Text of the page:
OECD Economics Department Working Papers

Working papers from the Economics Department of the OECD that cover the full range of the Department’s work including the economic situation, policy analysis and projections; fiscal policy, public expenditure and taxation; and structural issues including ageing, growth and productivity, migration, environment, human capital, housing, trade and investment, labour markets, regulatory reform, competition, health, and other issues.

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English, French

Calibrating GDP fan charts using probit models with a comparison to the approaches of the Bank of England and Riksbank

Fan charts were pioneered by the Bank of England and Riksbank and provide a visually

appealing means to convey the uncertainty surrounding a forecast. This paper describes a

method for parameterising fan charts around GDP growth forecasts by which the degree of

uncertainty is based on past forecast errors, but the skew is derived from a probit modelbased

assessment of the probability of a future downturn. The probit-based fan charts

clearly out-perform the Bank of England and Riksbank approaches when applied to

forecasts made immediately preceding the Global Financial Crisis. These examples also

highlight weaknesses with the Bank of England and Riksbank approaches.

  • The Riksbank approach implicitly assumes that forecast errors are normally

distributed, but over a long track record this is unlikely to be the case because

forecasters are generally poor at predicting downturns, which leads to bias and skew

in the pattern of forecast errors. Thus, the Riksbank fan chart is neither an accurate

representation of past forecast errors, nor is it a reflection of the risk assessment

underlying the forecast.

  • The Bank of England approach relies heavily on the judgment of the members of

the Monetary Policy Committee to assess risks. However, even when they have

correctly foreseen the nature of future risks, the quantitative translation of these

risks into the fan chart skew has been too timid. Perhaps one reason for this is that

the fan chart prediction intervals based on historical forecast errors already appear

quite wide so that inflating them by adding skew may appear embarrassing (at least

ex ante).

The approach advocated in this paper addresses these weaknesses by recognising that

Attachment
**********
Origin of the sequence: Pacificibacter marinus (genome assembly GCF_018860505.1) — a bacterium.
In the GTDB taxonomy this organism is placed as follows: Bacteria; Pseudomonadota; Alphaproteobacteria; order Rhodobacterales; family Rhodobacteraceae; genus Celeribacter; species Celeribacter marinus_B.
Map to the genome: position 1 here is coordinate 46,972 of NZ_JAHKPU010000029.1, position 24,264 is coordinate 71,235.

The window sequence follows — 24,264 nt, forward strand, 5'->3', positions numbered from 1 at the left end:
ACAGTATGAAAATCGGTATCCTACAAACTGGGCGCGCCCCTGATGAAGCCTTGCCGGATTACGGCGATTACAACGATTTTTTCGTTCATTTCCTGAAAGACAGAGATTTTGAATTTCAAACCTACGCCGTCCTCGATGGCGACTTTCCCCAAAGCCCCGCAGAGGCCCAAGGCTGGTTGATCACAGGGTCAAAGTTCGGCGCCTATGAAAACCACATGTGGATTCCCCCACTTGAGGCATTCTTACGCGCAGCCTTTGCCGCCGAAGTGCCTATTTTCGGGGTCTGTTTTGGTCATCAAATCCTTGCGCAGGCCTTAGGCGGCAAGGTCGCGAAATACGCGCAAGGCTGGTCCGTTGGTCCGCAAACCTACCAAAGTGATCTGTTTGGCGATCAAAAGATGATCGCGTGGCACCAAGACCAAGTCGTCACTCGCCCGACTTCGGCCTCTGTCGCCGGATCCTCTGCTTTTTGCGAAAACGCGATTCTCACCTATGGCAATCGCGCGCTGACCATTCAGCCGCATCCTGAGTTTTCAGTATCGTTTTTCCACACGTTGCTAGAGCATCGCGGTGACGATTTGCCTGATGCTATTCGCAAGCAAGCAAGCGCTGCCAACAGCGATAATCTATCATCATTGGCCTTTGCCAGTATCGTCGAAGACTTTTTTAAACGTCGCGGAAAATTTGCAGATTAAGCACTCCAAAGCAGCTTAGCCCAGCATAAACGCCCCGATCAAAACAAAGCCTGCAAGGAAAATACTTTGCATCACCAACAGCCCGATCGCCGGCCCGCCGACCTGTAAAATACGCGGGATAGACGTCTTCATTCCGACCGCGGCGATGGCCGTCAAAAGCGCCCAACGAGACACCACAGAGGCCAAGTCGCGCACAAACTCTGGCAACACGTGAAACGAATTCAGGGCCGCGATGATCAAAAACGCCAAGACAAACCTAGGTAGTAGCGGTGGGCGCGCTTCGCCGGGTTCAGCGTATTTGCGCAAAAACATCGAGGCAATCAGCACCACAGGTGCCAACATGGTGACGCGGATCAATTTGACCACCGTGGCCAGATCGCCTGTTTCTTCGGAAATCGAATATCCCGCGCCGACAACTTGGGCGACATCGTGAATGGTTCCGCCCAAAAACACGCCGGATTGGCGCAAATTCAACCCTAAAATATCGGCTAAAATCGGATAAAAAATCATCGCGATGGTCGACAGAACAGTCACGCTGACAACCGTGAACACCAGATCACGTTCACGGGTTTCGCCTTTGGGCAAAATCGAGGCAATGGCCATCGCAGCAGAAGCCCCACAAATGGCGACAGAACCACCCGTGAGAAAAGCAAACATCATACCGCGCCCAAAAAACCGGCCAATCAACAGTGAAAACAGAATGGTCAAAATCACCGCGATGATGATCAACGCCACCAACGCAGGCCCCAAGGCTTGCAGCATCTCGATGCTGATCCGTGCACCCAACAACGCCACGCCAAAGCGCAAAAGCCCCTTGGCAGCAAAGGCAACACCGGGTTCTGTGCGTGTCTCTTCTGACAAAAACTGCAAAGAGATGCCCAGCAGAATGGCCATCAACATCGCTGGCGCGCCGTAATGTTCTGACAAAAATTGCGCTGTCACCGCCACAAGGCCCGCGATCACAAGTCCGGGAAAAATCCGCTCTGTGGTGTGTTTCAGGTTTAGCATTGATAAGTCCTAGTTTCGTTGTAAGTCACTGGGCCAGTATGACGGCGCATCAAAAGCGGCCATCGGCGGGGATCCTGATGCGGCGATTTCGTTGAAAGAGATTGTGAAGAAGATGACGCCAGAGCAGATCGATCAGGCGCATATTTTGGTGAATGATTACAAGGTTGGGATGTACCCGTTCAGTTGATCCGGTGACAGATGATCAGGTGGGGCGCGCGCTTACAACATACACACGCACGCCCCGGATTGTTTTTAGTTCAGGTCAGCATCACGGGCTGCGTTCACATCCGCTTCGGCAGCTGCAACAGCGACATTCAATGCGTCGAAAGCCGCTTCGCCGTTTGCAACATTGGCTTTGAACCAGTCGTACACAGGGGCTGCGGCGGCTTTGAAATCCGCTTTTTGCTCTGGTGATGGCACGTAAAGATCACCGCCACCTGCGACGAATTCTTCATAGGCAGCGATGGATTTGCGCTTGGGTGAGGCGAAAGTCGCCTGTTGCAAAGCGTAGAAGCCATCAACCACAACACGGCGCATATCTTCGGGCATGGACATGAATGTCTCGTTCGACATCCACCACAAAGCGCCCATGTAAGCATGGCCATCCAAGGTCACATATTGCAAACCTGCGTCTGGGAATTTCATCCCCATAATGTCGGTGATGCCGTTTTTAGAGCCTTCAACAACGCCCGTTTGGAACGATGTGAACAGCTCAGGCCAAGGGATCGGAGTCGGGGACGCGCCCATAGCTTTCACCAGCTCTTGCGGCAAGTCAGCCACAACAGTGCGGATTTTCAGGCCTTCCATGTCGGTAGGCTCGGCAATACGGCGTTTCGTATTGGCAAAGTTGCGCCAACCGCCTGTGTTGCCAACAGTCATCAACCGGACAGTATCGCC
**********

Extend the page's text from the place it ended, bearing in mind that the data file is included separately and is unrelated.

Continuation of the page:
forecast errors are not symmetrical: firstly, this leads to more compressed prediction

intervals in the upper part of the fan chart (representing the possibility of under-prediction);

and secondly, using the large forecast errors from past downturns to calibrate downward

skew clearly supports a more bold approach when there is a risk of a downturn. A weakness

of the probit model-based approach is that it will not predict atypical downturns. For

example, in the current conjuncture it would not pick up risks associated with a ‘no deal’

Brexit or a global trade war. However, a downturn triggered by atypical events may be

more severe if risk factors describing a typical business-financial cycle are also high.


Keywords: recession, risk, fan charts, economic forecasts, uncertainty, downturn
JEL: E58: Macroeconomics and Monetary Economics / Monetary Policy, Central Banking, and the Supply of Money and Credit / Central Banks and Their Policies; E65: Macroeconomics and Monetary Economics / Macroeconomic Policy, Macroeconomic Aspects of Public Finance, and General Outlook / Studies of Particular Policy Episodes; E66: Macroeconomics and Monetary Economics / Macroeconomic Policy, Macroeconomic Aspects of Public Finance, and General Outlook / General Outlook and Conditions; E01: Macroeconomics and Monetary Economics / General / Measurement and Data on National Income and Product Accounts and Wealth; Environmental Accounts; E17: Macroeconomics and Monetary Economics / General Aggregative Models / General Aggregative Models: Forecasting and Simulation: Models and Applications
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